The unmistakable sound of a harmonica filled the room as Cheryl Harness set the tone for her presentation to a group of school children. She casually requested that no one make her laugh, "you can burp while playing the harmonica, but you cannot laugh." Of course, we all did. Her matter of fact way of stating: "I write books about dead people. I'm from Independence, MO and my father taught me to play the harmonica. Are you ready to listen? I have a lot to tell you and I talk fast." easily captivated the listeners.
She began to cover the gamut of her research, writing, drawing, painting, and editing of her books; punctuating her information with factoids of history and teasers about various people about whom she has done biographies, including George Washington and Thomas Jefferson. She amazed and amused the audience by reciting all of the US Presidents with an aside about most of them as she reeled off the names in her rapid fire style. We were all gasping in awe long before she was finished, but she was undaunted and proceeded to continue her revelations about how a book is actually created.
Cheryl was very open to questions and managed to direct the students back to her own agenda while convincing them that they were having fun while learning a lot. She told the gathering that she spent time as a child "avoiding her little brothers" and that she was a "crabby big sister." Reading was a wonderful escape for her and she loved The Little House series. She was very interested in "the olden days" and loved to imagine long ago times but she did not think about becoming a writer at that point. However, her interest in reading and imagining things were the perfect building blocks for her future occupation. Cheryl stressed that if one wants to become a writer one must be a reader. Because she was also interested in drawing, she spent lots of time drawing on every piece of paper she could find-practicing by tracing pictures of faces (which were harder for her to master)-- she told the students that this is a good way to learn how to draw people. This interest in art lead her to believe that she would grow up to be an art teacher, but her practice teaching experience helped her to understand that she was not cut out to be a teacher.
The next step was working as an artist in the greeting card industry, and she told some funny stories about that experience (cleaned up for the audience, I'm sure). During all this time she never lost her love of books and her interest in days long past. She also decided that she would like to create something lasting because greeting cards "just go into the trash." Books provide permanence. She wanted to write something that "would still be around long after I am gone." And so, she began her career of writing and illustrating books.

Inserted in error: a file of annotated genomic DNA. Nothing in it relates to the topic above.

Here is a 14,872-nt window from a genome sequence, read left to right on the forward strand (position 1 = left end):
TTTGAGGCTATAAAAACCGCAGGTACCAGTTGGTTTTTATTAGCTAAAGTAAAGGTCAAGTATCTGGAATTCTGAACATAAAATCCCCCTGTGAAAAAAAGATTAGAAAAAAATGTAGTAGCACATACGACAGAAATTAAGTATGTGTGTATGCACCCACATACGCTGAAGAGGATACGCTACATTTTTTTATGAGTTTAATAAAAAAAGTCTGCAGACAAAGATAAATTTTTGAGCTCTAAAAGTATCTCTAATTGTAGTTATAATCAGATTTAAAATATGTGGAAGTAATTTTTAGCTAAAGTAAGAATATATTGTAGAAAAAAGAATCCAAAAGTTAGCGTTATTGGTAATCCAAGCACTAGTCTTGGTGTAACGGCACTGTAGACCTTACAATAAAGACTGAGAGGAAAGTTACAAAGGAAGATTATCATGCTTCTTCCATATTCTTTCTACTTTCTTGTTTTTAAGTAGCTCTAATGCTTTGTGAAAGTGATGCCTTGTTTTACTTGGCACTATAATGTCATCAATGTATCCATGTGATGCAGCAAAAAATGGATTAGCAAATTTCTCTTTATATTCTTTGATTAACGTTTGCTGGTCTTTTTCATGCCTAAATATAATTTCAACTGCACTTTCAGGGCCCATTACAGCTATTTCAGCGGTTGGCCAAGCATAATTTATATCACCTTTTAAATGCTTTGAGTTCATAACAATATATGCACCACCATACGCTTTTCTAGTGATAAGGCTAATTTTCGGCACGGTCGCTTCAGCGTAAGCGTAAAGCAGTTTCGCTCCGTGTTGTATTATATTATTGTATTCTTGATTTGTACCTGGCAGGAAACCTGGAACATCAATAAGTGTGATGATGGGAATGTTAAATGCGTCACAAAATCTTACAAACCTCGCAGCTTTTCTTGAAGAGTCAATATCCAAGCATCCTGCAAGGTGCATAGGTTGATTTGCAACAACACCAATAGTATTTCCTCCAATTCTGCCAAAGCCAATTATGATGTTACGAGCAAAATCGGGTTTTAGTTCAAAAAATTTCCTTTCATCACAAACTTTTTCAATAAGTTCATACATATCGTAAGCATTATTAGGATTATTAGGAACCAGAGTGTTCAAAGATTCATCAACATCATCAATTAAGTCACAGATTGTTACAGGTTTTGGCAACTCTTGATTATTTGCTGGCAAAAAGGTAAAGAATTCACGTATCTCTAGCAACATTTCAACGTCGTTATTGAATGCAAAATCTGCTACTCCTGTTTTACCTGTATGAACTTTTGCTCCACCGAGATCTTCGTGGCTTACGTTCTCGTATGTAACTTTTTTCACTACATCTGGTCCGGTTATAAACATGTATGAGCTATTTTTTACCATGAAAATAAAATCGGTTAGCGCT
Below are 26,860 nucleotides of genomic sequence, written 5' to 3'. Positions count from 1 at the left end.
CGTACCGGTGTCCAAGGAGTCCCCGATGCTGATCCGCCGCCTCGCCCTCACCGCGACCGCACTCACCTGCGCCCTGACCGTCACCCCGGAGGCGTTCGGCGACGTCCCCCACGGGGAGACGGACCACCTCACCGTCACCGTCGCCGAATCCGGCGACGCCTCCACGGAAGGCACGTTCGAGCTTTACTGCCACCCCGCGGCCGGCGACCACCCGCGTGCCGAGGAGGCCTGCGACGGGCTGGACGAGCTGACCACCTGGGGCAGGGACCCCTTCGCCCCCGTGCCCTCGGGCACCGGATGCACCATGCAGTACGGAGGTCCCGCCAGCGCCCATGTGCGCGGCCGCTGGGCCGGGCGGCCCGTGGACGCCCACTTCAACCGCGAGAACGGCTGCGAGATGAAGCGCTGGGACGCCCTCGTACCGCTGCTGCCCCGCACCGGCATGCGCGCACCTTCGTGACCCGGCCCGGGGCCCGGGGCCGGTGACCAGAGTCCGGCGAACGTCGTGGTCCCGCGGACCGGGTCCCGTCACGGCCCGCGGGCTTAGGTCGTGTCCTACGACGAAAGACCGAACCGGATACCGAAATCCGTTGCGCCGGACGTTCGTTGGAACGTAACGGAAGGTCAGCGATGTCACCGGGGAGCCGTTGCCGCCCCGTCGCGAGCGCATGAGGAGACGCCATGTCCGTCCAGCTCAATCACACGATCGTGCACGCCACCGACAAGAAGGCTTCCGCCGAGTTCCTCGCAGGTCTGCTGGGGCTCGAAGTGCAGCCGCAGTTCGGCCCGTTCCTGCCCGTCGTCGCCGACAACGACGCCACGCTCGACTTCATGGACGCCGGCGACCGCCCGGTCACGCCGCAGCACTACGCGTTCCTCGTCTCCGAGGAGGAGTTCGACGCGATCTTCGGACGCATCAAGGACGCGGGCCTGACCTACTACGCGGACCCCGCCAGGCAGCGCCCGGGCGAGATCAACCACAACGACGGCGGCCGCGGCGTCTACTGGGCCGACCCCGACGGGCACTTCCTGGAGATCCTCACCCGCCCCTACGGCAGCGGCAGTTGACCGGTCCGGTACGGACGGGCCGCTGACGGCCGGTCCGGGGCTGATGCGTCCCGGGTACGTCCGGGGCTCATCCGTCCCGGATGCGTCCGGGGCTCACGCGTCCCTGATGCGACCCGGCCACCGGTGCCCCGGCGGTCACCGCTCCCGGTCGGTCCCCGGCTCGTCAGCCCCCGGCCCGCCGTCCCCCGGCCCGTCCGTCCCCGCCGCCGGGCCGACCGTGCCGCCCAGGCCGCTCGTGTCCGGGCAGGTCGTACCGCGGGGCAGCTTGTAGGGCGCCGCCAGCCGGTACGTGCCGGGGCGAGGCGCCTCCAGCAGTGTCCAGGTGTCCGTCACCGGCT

During her school visit, she gave the students a good grounding in the basics of writing a book: Good idea, Plan, Research and Study, Write, Draw-"there you have it." Armed with lots of props, including an uncut signature, she kept her presentation flowing and effective. Cheryl considers "research ...(to be) the result of an offer or an invitation to become and expert on a subject." She loves to start with an encyclopedia and explore from there as she strives "to be accurate to honor the person and their time in history." Her details about the whole process would have been suitable for a week long seminar for writers. Her thoughts were so well organized that I could (almost) teach a class on her methods. Before she wrapped up the program she reemphasized that writing is "hard work" requiring lots of revisions and a true desire to "communicate well". "Revise, edit, work on it some more...it's a question of self respect to make it the best possible." Her new books from National Geographic will reflect this dedication to history, including books about: Washington Irving, Dolly Madison, George Washington Carver, Miles Standish, Narcissa Whitman, P. T. Barnum, and Theodore Roosevelt.
A veteran of many school visits Cheryl could easily perform at any stand-up comedy club. Keeping the attention of a bunch of wiggly fourth graders is not an easy task. To do it with humor and grace is a real talent-Cheryl Harness exhibited an abundance of both easily captivating the students and adults, alike.
Browse through the following books for a taste of her work-seek out an opportunity to enjoy her insights into US history-you will not be disappointed. Then take the time to visit her spectacular website: www.cherylharness.com
Contributor: Sheilah Egan
Franklin & Eleanor
Harness turns her attention away from the Founding Fathers to focus on a more contemporary couple--the Roosevelts. Beginning with a family tree that clearly illustrates their close familial ties she proceeds to chronicle the lives of Eleanor and Franklin as two very complicated, compassionate people bound together in a profound symbiotic relationship. Alternating between the two personalities she writes honestly and directly of Eleanor's alcoholic father and her cold and distant mother as well as Franklin's overbearing mother, Sarah. While she steers clear of mentioning any trouble within the marriage, adult readers should glean that from subtleties within the narrative. What is obvious is Harness's admiration for this couple whose strength of character and devotion to one another and the public they were so committed to serve lead them to rise above personal tragedy and unite in a common cause. For young readers the Roosevelts serve as role models for overcoming disabilities--Franklin his polio and Eleanor her absolute fear of public speaking. Soft water color illustrations alternating between full color and a ghostly blue wash convey both the pain and joy of their lives both separate and together. The pages with their warm marble borders outlined in red and the pinstripe endpapers are as dignified and classy as their subjects. As an introduction to an extraordinary couple this is one of the best. 2004, Dutton, $17.99. Ages 9 to 12. Reviewer: Beverley Fahey (Children's Literature).